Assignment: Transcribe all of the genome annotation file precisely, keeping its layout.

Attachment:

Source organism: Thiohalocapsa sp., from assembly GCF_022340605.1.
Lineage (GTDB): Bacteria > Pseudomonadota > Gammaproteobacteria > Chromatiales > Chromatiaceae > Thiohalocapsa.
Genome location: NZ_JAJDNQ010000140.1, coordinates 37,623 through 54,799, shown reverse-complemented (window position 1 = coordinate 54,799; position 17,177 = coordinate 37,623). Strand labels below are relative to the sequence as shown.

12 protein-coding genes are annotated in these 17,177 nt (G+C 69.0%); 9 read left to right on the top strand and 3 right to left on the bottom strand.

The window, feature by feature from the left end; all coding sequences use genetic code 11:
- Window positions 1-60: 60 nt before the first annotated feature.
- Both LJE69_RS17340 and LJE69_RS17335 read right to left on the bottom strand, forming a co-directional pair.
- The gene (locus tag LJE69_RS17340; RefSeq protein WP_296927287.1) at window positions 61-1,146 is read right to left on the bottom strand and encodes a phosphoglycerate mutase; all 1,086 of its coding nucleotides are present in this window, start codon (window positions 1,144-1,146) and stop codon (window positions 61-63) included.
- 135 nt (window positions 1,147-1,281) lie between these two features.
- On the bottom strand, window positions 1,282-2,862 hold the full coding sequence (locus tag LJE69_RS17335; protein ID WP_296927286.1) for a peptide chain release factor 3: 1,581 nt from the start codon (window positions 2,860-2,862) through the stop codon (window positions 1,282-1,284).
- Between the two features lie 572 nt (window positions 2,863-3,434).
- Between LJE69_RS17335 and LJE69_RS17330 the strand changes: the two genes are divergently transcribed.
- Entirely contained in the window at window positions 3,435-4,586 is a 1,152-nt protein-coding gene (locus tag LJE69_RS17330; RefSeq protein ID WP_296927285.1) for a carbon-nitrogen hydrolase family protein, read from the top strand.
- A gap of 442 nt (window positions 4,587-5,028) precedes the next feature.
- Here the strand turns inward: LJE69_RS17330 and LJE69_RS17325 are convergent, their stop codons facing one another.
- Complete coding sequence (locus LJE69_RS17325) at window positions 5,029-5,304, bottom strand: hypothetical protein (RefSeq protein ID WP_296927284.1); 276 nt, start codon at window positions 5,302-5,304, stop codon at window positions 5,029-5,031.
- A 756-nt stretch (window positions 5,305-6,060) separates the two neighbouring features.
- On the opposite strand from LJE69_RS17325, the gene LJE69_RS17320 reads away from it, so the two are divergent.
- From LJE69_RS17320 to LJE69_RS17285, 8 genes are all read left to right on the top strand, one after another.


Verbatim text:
Source organism: Thiohalocapsa sp., from assembly GCF_022340605.1.
Lineage (GTDB): Bacteria > Pseudomonadota > Gammaproteobacteria > Chromatiales > Chromatiaceae > Thiohalocapsa.
Genome location: NZ_JAJDNQ010000140.1, coordinates 37,623 through 54,799, shown reverse-complemented (window position 1 = coordinate 54,799; position 17,177 = coordinate 37,623). Strand labels below are relative to the sequence as shown.

12 protein-coding genes are annotated in these 17,177 nt (G+C 69.0%); 9 read left to right on the top strand and 3 right to left on the bottom strand.

The window, feature by feature from the left end; all coding sequences use genetic code 11:
- Window positions 1-60: 60 nt before the first annotated feature.
- Both LJE69_RS17340 and LJE69_RS17335 read right to left on the bottom strand, forming a co-directional pair.
- The gene (locus tag LJE69_RS17340; RefSeq protein WP_296927287.1) at window positions 61-1,146 is read right to left on the bottom strand and encodes a phosphoglycerate mutase; all 1,086 of its coding nucleotides are present in this window, start codon (window positions 1,144-1,146) and stop codon (window positions 61-63) included.
- 135 nt (window positions 1,147-1,281) lie between these two features.
- On the bottom strand, window positions 1,282-2,862 hold the full coding sequence (locus tag LJE69_RS17335; protein ID WP_296927286.1) for a peptide chain release factor 3: 1,581 nt from the start codon (window positions 2,860-2,862) through the stop codon (window positions 1,282-1,284).
- Between the two features lie 572 nt (window positions 2,863-3,434).
- Between LJE69_RS17335 and LJE69_RS17330 the strand changes: the two genes are divergently transcribed.
- Entirely contained in the window at window positions 3,435-4,586 is a 1,152-nt protein-coding gene (locus tag LJE69_RS17330; RefSeq protein ID WP_296927285.1) for a carbon-nitrogen hydrolase family protein, read from the top strand.
- A gap of 442 nt (window positions 4,587-5,028) precedes the next feature.
- Here the strand turns inward: LJE69_RS17330 and LJE69_RS17325 are convergent, their stop codons facing one another.
- Complete coding sequence (locus LJE69_RS17325) at window positions 5,029-5,304, bottom strand: hypothetical protein (RefSeq protein ID WP_296927284.1); 276 nt, start codon at window positions 5,302-5,304, stop codon at window positions 5,029-5,031.
- A 756-nt stretch (window positions 5,305-6,060) separates the two neighbouring features.
- On the opposite strand from LJE69_RS17325, the gene LJE69_RS17320 reads away from it, so the two are divergent.
- From LJE69_RS17320 to LJE69_RS17285, 8 genes are all read left to right on the top strand, one after another.